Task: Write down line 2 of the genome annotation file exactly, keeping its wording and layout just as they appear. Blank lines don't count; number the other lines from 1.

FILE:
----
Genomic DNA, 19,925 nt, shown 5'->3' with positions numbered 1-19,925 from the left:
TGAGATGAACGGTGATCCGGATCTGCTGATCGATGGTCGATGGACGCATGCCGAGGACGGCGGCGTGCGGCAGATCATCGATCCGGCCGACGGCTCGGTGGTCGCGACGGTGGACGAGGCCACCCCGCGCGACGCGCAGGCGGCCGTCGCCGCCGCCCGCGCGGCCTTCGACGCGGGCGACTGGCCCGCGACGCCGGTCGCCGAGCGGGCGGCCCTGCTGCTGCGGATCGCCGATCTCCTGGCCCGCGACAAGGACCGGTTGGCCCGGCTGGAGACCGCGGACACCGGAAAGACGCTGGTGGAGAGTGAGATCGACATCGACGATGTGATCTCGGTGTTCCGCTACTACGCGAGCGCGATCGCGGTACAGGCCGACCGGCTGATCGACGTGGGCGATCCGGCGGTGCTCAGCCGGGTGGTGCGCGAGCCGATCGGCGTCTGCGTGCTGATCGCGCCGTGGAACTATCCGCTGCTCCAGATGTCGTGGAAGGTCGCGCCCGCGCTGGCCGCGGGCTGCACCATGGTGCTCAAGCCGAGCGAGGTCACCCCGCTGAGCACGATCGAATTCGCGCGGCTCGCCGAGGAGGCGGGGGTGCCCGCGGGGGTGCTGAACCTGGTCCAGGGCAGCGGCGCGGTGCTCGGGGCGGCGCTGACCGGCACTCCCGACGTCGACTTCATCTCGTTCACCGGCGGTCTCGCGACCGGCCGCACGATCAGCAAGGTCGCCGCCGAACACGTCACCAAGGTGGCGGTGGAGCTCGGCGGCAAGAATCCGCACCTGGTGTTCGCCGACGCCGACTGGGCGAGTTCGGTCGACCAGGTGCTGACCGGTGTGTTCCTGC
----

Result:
TGAGATGAACGGTGATCCGGATCTGCTGATCGATGGTCGATGGACGCATGCCGAGGACGGCGGCGTGCGGCAGATCATCGATCCGGCCGACGGCTCGGTGGTCGCGACGGTGGACGAGGCCACCCCGCGCGACGCGCAGGCGGCCGTCGCCGCCGCCCGCGCGGCCTTCGACGCGGGCGACTGGCCCGCGACGCCGGTCGCCGAGCGGGCGGCCCTGCTGCTGCGGATCGCCGATCTCCTGGCCCGCGACAAGGACCGGTTGGCCCGGCTGGAGACCGCGGACACCGGAAAGACGCTGGTGGAGAGTGAGATCGACATCGACGATGTGATCTCGGTGTTCCGCTACTACGCGAGCGCGATCGCGGTACAGGCCGACCGGCTGATCGACGTGGGCGATCCGGCGGTGCTCAGCCGGGTGGTGCGCGAGCCGATCGGCGTCTGCGTGCTGATCGCGCCGTGGAACTATCCGCTGCTCCAGATGTCGTGGAAGGTCGCGCCCGCGCTGGCCGCGGGCTGCACCATGGTGCTCAAGCCGAGCGAGGTCACCCCGCTGAGCACGATCGAATTCGCGCGGCTCGCCGAGGAGGCGGGGGTGCCCGCGGGGGTGCTGAACCTGGTCCAGGGCAGCGGCGCGGTGCTCGGGGCGGCGCTGACCGGCACTCCCGACGTCGACTTCATCTCGTTCACCGGCGGTCTCGCGACCGGCCGCACGATCAGCAAGGTCGCCGCCGAACACGTCACCAAGGTGGCGGTGGAGCTCGGCGGCAAGAATCCGCACCTGGTGTTCGCCGACGCCGACTGGGCGAGTTCGGTCGACCAGGTGCTGACCGGTGTGTTCCTGC